Last September, Microsoft dropped a bombshell when they announced that they were dropping development of the Threat Management Gateway (TMG) product along with their decision to cease production of on-premises ant-virus products. The problem for the Exchange community was that TMG had become the de facto choice as a reverse proxy deployed alongside Internet-facing Client Access servers to handle inbound client traffic.
Since the original announcement, Microsoft has done its best to reassure customers and explain that TMG support remains in place until April 2015. In a nutshell, although no more TMG licenses can be bought, you can continue to run TMG alongside Exchange 2007, 2010, and 2013 until support expires.
But thinking about the situation after a thought-provoking discussion with Greg Taylor of Microsoft, I wonder whether the function served by TMG and ISA Server, its immediate predecessor, is focused on the needs of the past rather than the present. If you go back to a time when Outlook Anywhere started to popularize HTTPS connectivity instead of running MAPI RPCs over a VPN, the target infrastructure was Windows 2003 servers and Exchange 2003 SP2. External threats abounded as hackers attempted to penetrate past corporate firewalls to attack unhardened internal systems, including Exchange.
So it was logical to deploy multiple levels of protection, starting at the firewall and going through servers to perform tasks such as packet inspection before any traffic was allowed to go to an internal server. The approach worked and has served IT well as long as IT exerted strict control over networks, devices, and servers.
The same conditions do not exist today. On the plus side, the latest version of Windows and application servers like Exchange are more secure than they were in the past, thanks to customer pressure to drive improvement and changes in Microsoft’s engineering practices to enforce “secure by design”. On the downside, infrastructures have to cope with connections coming in from a multitude of device types, not all of which are “approved” because of the popularity of BYOD.
The latest versions of Exchange demand nothing more than TCP (port 443) to be open on corporate firewalls before clients can connect. The question then is what additional processing needs to happen before a sanitized traffic stream from the firewall hits an Exchange server. And as it turns out, the answer is “not much”, largely because Windows and Exchange have the capability to protect themselves against suspect packets and because the latest generation of firewall-cum-load balancer products are capable of doing much more than simply blocking inbound traffic. If this assertion is true, then what value does a product like TMG or UAG deliver? And is that additional product even required to maintain a secure environment?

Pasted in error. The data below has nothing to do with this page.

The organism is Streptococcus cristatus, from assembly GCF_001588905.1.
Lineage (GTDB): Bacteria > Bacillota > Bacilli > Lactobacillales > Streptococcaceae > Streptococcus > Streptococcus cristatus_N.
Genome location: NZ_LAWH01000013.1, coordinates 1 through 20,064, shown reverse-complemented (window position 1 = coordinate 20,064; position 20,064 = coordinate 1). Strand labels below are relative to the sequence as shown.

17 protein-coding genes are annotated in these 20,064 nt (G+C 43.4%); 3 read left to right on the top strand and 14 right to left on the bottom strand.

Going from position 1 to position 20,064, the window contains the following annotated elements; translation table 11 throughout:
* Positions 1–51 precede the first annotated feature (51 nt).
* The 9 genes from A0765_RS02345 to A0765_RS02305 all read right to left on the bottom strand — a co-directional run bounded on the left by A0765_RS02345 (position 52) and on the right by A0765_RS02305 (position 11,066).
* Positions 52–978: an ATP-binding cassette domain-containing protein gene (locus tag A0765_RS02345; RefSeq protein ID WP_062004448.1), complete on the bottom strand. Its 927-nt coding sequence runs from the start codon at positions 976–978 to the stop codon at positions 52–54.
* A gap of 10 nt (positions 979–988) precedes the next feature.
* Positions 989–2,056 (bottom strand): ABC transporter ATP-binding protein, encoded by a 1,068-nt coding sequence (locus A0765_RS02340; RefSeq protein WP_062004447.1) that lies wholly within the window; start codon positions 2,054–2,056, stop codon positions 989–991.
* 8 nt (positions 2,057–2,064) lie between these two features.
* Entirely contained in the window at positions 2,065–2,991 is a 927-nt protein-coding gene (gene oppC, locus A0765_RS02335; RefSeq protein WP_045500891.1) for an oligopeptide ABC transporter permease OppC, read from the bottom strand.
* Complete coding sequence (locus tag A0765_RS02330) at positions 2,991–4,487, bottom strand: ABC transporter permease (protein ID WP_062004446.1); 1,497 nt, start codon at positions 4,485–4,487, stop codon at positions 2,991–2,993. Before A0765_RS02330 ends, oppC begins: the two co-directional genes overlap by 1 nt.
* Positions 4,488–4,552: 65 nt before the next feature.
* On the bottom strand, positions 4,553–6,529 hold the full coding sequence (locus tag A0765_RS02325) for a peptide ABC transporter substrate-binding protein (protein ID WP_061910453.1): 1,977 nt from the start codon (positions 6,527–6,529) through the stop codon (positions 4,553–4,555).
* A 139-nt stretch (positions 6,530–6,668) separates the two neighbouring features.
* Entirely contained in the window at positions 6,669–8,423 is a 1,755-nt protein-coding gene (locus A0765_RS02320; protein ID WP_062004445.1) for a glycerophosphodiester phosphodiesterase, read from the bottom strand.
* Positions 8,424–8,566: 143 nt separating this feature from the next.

Strong opinions will no doubt be voiced on this topic. Security professionals take their job very seriously and abhor anything that might expose a company to risk. But in defence of advocating the heresy of passing traffic direct from firewall to Exchange, I point out that some in the security community have considered that erecting strong barriers and depending on them for protection against network threats has been a fool’s errand for many years. The Jericho Forum, part of the Open Group has led the charge to encourage the development of systems that can function without risk as part of the Internet without the kind of traditional barriers that have been erected to date. To get an insight into their work, you could do worse than reviewing a presentation called “The business case for removing your perimeter” given at the RSA conference in April 2008. It makes interesting reading.
I was responsible for HP’s security strategy during the 2004-2007 period. When I worked in that role I had the chance to debate the changing nature of security with members of the Jericho Forum. I always thought that they had interesting but maybe impractical ideas. Now it seems that their thinking might have been a little ahead of its time. Perhaps it is now appropriate to ask the question whether the now-traditional approach should be applied to protecting modern versions of Exchange and other Windows applications that are built to consume and filter HTTP traffic.
Security traditionalists and those who worry about protecting infrastructures against penetration will probably still argue that strong barriers have to be maintained. Their concerns should be taken into account when any security strategy is constructed as threat evolves and flexes all the time – and drives an entire industry dedicated to protection against malware, trojan horses, viruses, and the like. At the end of the day, the decision as to how deploy and protect servers depends on the security requirements and profile of individual companies, but I think that it’s worth thinking about how the attack surface of modern Windows servers differ from their predecessors and whether this influences your protection strategy.
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